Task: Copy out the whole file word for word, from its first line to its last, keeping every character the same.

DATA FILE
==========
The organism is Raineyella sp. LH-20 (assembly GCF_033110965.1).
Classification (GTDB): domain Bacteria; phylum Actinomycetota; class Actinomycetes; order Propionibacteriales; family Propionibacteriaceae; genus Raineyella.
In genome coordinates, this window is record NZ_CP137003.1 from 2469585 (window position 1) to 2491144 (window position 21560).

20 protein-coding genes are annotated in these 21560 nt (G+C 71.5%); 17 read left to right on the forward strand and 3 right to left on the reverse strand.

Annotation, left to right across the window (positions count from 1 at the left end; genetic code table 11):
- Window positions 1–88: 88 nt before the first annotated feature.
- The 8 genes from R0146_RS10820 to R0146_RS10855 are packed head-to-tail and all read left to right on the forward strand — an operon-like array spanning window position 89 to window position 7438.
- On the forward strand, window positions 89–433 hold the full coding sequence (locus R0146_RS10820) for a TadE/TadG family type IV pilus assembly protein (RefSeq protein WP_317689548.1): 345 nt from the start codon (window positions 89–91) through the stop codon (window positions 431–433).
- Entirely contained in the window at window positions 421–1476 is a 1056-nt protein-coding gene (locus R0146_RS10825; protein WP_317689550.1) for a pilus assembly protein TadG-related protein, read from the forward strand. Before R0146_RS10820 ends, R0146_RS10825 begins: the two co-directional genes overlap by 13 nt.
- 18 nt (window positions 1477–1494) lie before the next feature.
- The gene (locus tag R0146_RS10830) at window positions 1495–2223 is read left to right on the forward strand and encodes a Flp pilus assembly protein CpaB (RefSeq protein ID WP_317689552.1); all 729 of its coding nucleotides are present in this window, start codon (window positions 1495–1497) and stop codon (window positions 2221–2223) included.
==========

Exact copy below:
The organism is Raineyella sp. LH-20 (assembly GCF_033110965.1).
Classification (GTDB): domain Bacteria; phylum Actinomycetota; class Actinomycetes; order Propionibacteriales; family Propionibacteriaceae; genus Raineyella.
In genome coordinates, this window is record NZ_CP137003.1 from 2469585 (window position 1) to 2491144 (window position 21560).

20 protein-coding genes are annotated in these 21560 nt (G+C 71.5%); 17 read left to right on the forward strand and 3 right to left on the reverse strand.

Annotation, left to right across the window (positions count from 1 at the left end; genetic code table 11):
- Window positions 1–88: 88 nt before the first annotated feature.
- The 8 genes from R0146_RS10820 to R0146_RS10855 are packed head-to-tail and all read left to right on the forward strand — an operon-like array spanning window position 89 to window position 7438.
- On the forward strand, window positions 89–433 hold the full coding sequence (locus R0146_RS10820) for a TadE/TadG family type IV pilus assembly protein (RefSeq protein WP_317689548.1): 345 nt from the start codon (window positions 89–91) through the stop codon (window positions 431–433).
- Entirely contained in the window at window positions 421–1476 is a 1056-nt protein-coding gene (locus R0146_RS10825; protein WP_317689550.1) for a pilus assembly protein TadG-related protein, read from the forward strand. Before R0146_RS10820 ends, R0146_RS10825 begins: the two co-directional genes overlap by 13 nt.
- 18 nt (window positions 1477–1494) lie before the next feature.
- The gene (locus tag R0146_RS10830) at window positions 1495–2223 is read left to right on the forward strand and encodes a Flp pilus assembly protein CpaB (RefSeq protein ID WP_317689552.1); all 729 of its coding nucleotides are present in this window, start codon (window positions 1495–1497) and stop codon (window positions 2221–2223) included.